JAKE TAPPER: The Somali that was captured and brought to the United States after being on a boat for roughly two months and interrogated. Can you explain under what rules he was kept in a boat for two months and interrogated and why that’s any different theoretically from Guantanamo?
JAY CARNEY: Mr. Warsame, a Somali national, who was a member of al-Shabaab and has close associations with al Qaeda in the Arabian peninsula, AQAP, was captured by U.S. military forces in the Gulf region and taken into custody based on information developed regarding his links to terrorist groups. He was detained lawfully under the Law of War aboard a U.S. navy ship until his transfer to the U.S. for prosecution. The International Committee of The Red Cross was told of Warsame’s detention on the ship, visited the site of detention, and had the opportunity, opportunity rather, to interview the detainee aboard the ship. As you know, wherever possible our first priority is, and always has been, to apprehend terrorist suspects and to preserve the opportunity to elicit valuable intelligence that can help us protect the American people. In this case, the government has been able to recover very valuable intelligence from this operation.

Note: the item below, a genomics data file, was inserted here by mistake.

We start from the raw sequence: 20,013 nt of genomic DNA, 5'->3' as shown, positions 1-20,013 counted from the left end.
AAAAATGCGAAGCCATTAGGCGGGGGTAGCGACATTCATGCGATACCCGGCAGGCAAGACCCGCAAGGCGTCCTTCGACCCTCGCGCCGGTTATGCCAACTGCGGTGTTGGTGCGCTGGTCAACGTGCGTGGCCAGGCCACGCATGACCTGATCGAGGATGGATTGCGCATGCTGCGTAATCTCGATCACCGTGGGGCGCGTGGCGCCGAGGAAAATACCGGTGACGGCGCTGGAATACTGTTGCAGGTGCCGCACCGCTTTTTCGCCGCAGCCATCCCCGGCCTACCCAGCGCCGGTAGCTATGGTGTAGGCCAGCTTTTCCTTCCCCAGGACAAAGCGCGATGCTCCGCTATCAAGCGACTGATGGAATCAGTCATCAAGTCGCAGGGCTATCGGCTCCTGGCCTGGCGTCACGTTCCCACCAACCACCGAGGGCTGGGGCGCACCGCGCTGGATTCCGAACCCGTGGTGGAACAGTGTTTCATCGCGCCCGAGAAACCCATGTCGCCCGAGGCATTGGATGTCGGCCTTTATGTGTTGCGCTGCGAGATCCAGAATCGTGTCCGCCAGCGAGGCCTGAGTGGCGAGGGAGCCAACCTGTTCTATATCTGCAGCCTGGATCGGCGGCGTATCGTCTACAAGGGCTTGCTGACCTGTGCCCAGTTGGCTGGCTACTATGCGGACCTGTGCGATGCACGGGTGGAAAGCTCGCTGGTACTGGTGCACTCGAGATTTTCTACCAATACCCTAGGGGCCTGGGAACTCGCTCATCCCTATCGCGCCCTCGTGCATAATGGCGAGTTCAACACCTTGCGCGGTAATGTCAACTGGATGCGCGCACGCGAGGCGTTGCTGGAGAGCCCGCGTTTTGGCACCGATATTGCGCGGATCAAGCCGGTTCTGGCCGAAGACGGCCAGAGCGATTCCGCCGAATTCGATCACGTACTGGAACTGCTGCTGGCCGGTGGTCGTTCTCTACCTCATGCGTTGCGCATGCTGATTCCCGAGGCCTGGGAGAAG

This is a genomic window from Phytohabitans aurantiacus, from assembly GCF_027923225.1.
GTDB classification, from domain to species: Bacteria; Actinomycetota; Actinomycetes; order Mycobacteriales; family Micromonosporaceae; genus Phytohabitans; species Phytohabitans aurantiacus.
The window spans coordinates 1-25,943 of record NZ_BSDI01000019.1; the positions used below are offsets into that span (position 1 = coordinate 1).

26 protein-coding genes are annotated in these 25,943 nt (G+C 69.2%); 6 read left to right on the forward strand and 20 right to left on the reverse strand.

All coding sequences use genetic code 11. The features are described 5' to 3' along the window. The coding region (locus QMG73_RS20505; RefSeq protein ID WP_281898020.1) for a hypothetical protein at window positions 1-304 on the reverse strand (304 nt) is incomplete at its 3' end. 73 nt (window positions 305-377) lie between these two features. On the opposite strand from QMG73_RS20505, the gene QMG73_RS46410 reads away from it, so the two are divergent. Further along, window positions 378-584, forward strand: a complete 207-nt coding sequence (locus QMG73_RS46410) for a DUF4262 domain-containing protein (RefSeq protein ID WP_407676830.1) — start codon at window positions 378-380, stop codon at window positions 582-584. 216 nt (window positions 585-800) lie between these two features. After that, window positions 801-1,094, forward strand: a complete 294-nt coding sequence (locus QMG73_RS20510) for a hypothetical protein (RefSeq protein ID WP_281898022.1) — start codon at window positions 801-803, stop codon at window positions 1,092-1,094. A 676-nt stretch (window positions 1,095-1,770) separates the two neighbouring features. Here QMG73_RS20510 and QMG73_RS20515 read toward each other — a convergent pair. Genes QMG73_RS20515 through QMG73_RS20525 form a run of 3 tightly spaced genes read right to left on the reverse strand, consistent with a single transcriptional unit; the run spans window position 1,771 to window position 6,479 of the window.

TAPPER: Under the Rules of War he was detained on this ship for two month –
CARNEY: — under the Law of War, yes –
TAPPER: — the Law of War. How long would he be allowed to be detained on this ship?
CARNEY: I’ll refer you to the Justice Department for that.
TAPPER: Ok. The senator and congressman who run the investigative committees in Congress, Grassley and Issa, disclosed today that the acting head of the ATF, Melson, testified on the Fourth of July behind closed doors with their committees and with his personal attorney and they have written a letter to the president expressing concern about some of the things that he had to say. Do you have any reaction to that?
CARNEY: I haven’t seen the letter. I’m not aware of it.